Educational / Interesting Articles

What Else Do I Accomplish by Writing Books Besides Teaching Medieval Facts?

A friend of mine is often volunteering their time in social programs that aid the poor, so it was daunting when they asked what do I accomplish by writing books. This friend has already made the world a much better place. For example, they’ve built homes in third world countries, donated tons of money to the homeless, helped numerous fundraisers do the same, etc. I may have made that list small but that’s all stuff I’ve never done before. I believe it’s important to leave the world better than how you found it, but this question struck me hard at first because I wondered, “Am I just writing books for myself, or am I making the world a better place, too?”

After much thought, I finally answered the question: What do I accomplish by writing books? Writing a book in itself is an accomplishment, but it’s a selfish one if just left at that. My purpose for writing has always been because I enjoy it. But now that I’ve mused a bit, I believe I’m accomplishing quite a lot by doing what I love. Already I have inspired many non-readers (friends) to read. I entertain people, help kill time that would’ve otherwise been spent staring at walls. I help to strengthen the economy of several countries by selling books. I create amazing stories that can make people cry and laugh and sing. These are decent things to be proud of, but I believe the most significant thing I am accomplishing is helping to preserve language and culture.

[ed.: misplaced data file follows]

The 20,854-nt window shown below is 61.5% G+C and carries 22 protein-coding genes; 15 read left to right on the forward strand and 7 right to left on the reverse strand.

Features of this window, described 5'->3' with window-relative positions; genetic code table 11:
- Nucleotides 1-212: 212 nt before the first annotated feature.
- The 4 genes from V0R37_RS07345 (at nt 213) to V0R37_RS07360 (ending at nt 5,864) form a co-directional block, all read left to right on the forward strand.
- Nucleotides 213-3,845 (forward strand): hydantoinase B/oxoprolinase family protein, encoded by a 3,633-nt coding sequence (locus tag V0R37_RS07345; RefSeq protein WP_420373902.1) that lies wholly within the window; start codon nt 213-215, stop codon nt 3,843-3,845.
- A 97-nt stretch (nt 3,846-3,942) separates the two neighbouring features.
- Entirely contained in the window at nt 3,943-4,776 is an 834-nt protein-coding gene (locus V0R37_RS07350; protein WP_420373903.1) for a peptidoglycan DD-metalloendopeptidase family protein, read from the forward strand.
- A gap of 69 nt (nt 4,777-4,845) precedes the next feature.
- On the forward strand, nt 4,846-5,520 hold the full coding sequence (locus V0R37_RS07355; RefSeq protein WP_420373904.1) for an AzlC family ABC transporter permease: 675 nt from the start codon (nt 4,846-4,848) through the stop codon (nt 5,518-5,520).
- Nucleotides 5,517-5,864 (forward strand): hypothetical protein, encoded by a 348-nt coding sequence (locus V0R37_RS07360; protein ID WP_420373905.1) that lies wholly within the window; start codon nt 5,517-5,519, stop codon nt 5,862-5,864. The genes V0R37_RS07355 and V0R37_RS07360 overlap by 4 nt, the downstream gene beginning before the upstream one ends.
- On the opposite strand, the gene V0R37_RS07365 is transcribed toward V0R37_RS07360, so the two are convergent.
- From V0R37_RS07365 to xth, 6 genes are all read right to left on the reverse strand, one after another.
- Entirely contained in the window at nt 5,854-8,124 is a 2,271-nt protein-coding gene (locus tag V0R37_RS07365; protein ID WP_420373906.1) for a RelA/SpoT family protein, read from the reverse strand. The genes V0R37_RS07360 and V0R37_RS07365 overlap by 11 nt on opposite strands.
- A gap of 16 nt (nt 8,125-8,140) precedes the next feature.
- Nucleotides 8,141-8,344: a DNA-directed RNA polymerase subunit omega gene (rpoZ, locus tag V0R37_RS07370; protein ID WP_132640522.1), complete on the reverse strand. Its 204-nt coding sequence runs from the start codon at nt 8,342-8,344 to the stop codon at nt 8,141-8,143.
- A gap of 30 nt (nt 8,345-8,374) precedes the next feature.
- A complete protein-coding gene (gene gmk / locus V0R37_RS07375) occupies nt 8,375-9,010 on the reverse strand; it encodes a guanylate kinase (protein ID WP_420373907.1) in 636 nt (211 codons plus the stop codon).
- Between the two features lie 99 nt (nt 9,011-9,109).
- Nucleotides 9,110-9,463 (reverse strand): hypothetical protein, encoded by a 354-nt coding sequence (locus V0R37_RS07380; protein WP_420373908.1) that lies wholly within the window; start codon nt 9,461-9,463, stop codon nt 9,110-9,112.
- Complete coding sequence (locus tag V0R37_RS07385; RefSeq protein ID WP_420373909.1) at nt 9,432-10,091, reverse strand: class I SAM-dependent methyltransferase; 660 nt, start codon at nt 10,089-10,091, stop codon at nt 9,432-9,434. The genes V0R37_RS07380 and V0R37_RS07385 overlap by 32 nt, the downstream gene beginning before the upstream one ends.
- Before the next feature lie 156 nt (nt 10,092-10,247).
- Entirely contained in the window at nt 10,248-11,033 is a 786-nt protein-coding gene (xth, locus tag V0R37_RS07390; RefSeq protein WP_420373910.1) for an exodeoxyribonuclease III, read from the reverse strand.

The medieval times fascinate the crap out of me. When I write, I go HARD on the old  fashioned vocab! I use medieval words the average reader has never heard before, like arbalest, mangonel and mantelet. I describe my sword fights accurately (using ripostes, parries and remises) and teach my readers things they would otherwise only learn in history text books. When I describe a man going into a castle, I don’t just say “He walked into the castle.” I say “He hailed the guard, waited for the drawbridge and portcullis to free, then entered the bailey and lastly the keep.”

(c) Glasgow Museums; Supplied by The Public Catalogue Foundation
(c) Glasgow Museums; Supplied by The Public Catalogue Foundation

Lately I’ve been adding less magic and more realism to my fantasy with the intention of educating readers and entertaining medievalists. My writing isn’t exactly historical fiction, but I still focus on historical accuracy when I’m describing things. So what am I accomplishing here? Well, imagine a kid who wants to read a good fantasy book. If he picks up one of mine, he’ll be forced to use a dictionary and learn a crap-ton about the Middle Ages. For example, he’ll learn you can’t draw a sword from the back, cuts don’t go through armour, arrows don’t make you fly backward, bows don’t creak, women wore the same armour as men, etc, etc, etc! These are all things movies and video games continue to get wrong.

So my job is not only to entertain and sell books, but it’s to educate and preserve knowledge as well. I haven’t released most of the stuff I’ve written yet, so if you’re reading this now you may ask “Where are these educational books he’s talking about?” But if you subscribe to this blog, you’ll see ’em soon enough. Trust me 🙂 I’ve got many treats comin’ your way! Long live history! Blessed be thy reader! Huzzah!


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